Google (Nasdaq: GOOG) has become the subject of a series of withering articles calling it out for violating its own advertising policies. The company reportedly has run sponsored marketing ads for its Chrome browser using techniques that last year’s Panda algorithm change was designed to prohibit.
The paid sponsorships apparently resulted from a misunderstanding between Google and its marketing company, Unruly Media. Google said in a statement that it never agreed to anything more than standard online ads.
Google did not respond to our request for further details.
Mud on Its Face
The incident has the potential to become highly embarrassing for Google. Through much of 2011, the search engine kept the SEO community on its toes with numerous — and very significant — changes to its search algorithm. A major one was its so-called Panda update in February, which it tweaked throughout the year.
The changes — which took aim at low-quality content, such as paid sponsorships — hurt a number of publishers, in some cases halving Web traffic to their pages. Those that were able to recover only did so through strenuous efforts, including rebuilding websites and refreshing content more frequently.
Under the rules Google has laid out, low-quality posts need to be coded with a “nofollow” link that prevents sites from improving their search rankings by publishing shoddy content. Google’s own ads for Chrome — which appeared on more than 400 pages, according to Search Engine Land — reportedly did not include this link.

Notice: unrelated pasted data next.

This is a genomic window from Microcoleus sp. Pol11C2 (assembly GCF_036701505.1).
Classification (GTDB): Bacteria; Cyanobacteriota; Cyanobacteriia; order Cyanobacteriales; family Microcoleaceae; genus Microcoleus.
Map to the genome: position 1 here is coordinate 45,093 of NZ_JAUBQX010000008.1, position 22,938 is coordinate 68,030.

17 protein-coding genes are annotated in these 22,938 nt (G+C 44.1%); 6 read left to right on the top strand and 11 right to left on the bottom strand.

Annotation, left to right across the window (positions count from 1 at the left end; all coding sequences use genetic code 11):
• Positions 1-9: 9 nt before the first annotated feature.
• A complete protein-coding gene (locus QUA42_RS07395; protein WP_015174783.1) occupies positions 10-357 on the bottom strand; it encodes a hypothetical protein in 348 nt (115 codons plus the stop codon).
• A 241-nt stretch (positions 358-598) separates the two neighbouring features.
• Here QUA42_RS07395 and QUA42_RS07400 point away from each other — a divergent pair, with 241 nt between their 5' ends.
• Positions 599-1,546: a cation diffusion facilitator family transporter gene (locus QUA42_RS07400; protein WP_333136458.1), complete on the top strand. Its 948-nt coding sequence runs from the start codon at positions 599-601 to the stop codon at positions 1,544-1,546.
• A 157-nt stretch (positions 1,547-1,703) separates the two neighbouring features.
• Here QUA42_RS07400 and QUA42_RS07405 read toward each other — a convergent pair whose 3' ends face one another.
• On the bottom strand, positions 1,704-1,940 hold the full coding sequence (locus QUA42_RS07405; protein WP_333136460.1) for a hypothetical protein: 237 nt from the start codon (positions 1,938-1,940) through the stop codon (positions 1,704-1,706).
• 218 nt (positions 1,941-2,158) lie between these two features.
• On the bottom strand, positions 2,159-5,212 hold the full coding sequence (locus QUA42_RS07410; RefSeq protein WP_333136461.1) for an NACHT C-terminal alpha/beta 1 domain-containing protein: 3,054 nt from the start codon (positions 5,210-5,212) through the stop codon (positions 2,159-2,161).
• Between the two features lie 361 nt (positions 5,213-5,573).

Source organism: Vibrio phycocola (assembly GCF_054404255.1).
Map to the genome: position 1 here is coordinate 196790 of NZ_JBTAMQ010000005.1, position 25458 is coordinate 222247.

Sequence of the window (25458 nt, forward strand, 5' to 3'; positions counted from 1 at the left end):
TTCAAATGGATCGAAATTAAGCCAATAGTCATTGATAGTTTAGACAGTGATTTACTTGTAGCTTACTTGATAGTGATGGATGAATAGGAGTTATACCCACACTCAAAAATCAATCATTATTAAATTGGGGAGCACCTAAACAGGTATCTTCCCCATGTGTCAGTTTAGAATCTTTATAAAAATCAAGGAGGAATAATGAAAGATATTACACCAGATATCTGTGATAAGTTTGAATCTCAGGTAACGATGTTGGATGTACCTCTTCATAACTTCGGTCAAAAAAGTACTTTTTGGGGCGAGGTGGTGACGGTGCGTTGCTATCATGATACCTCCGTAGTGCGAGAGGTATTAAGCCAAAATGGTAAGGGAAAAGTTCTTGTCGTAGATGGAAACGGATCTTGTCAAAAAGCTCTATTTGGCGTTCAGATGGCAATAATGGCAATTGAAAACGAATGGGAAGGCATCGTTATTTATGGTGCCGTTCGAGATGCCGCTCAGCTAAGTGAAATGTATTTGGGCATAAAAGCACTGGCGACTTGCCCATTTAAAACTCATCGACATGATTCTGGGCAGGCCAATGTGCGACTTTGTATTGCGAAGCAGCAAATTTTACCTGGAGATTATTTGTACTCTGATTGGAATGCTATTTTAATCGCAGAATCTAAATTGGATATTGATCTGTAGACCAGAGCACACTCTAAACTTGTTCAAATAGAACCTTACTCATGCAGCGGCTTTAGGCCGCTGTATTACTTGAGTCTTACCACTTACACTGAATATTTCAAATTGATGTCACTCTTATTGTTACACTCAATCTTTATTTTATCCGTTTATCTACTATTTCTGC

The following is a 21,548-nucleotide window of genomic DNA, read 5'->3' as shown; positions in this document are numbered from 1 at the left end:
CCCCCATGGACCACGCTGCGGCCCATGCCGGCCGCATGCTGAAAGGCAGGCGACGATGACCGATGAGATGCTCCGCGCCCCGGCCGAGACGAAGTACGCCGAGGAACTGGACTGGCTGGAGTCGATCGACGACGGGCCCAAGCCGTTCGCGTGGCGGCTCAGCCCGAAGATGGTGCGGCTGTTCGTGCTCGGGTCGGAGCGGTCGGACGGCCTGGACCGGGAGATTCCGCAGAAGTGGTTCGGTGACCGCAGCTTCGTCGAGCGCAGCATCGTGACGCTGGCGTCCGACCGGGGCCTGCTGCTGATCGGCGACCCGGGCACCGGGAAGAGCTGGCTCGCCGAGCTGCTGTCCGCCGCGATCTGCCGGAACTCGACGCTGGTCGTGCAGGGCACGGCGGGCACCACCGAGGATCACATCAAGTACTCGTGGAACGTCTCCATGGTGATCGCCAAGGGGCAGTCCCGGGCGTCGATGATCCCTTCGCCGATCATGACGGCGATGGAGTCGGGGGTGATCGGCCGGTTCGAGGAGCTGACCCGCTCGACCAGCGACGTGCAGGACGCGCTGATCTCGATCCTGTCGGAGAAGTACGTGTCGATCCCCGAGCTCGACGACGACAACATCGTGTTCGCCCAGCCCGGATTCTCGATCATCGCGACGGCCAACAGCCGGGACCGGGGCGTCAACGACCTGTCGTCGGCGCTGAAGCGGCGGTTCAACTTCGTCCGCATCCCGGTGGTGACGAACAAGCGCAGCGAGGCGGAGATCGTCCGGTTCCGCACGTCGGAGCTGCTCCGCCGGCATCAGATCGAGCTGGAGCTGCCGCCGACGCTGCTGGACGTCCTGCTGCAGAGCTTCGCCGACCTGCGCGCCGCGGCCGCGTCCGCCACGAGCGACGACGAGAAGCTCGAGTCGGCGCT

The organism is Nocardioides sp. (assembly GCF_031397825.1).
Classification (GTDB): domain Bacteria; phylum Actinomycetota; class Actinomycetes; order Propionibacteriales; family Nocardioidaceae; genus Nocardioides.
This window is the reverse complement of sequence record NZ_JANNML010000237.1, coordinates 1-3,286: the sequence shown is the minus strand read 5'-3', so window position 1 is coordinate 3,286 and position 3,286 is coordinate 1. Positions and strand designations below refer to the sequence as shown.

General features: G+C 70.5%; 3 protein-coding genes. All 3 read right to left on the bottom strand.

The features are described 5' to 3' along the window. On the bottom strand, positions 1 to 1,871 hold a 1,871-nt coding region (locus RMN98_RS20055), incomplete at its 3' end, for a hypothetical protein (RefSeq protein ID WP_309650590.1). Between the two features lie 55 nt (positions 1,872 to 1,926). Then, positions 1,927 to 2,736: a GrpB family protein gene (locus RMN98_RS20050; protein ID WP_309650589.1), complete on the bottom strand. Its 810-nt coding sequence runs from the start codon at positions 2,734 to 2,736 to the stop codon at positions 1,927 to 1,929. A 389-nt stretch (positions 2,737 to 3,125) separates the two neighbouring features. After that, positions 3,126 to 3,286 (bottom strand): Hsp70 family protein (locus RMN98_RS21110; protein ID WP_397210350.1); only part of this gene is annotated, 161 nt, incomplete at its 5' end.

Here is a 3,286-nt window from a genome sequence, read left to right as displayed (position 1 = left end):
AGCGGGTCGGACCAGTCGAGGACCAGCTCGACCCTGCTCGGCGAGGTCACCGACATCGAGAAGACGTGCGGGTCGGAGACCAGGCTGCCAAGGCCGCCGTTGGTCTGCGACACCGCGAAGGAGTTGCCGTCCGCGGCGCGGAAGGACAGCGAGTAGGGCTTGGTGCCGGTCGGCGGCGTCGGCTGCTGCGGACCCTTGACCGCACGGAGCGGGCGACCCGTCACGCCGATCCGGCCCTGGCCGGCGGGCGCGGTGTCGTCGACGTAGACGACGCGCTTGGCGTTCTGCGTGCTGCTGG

The timing of this incident is fortunate for Google, David Johnson, principal of Strategic Vision, told the E-Commerce Times. “Right now, the general public is not paying attention to anything. This is not going to be a major debacle.”
Of course, the general public is not sensitive to the issues that have been unfolding in the search community over the past year, he acknowledged. Still, the attention of many people in the SEO space may be lax right now as well.
“For a lot of people, by the time they dig through their desk and start focusing on this event, it will be old news,” said Johnson.
For those who are paying attention, though, there is no getting around it. “This issue will cause a heightened resentment of Google, even though it claims it was a mistake,” he added.
Blaming a PR agency is standard operating procedure for any company caught doing something embarrassing, Johnson noted.
This will be a hard issue for the SEO community to forget, Israel Mirsky EVP of emerging media and technology at
Porter Novelli, told the E-Commerce Times.
“What Google has done, accidentally or not, is create a campaign that goes against everything it says must not be done in search,” he pointed out.
“Basically, what this has done is give its detractors the ability to say, ‘look Google really is evil,’” said Mirsky.
In the end, though, Google will emerge relatively unscathed — especially if the offending sponsored posts do not reappear, he predicted.
“Google is too important to search to be avoided,” Mirsky said.
This incident holds out the interesting and — speaking of evil — malicious possibility of companies trying something similar on behalf of competitors, suggested Mirsky.
“This would be the worst of black hat techniques, but if the ads were that easy to place without Google’s knowledge, then theoretically it could be done with another company that would like to see a competitor fall in the Google rankings.”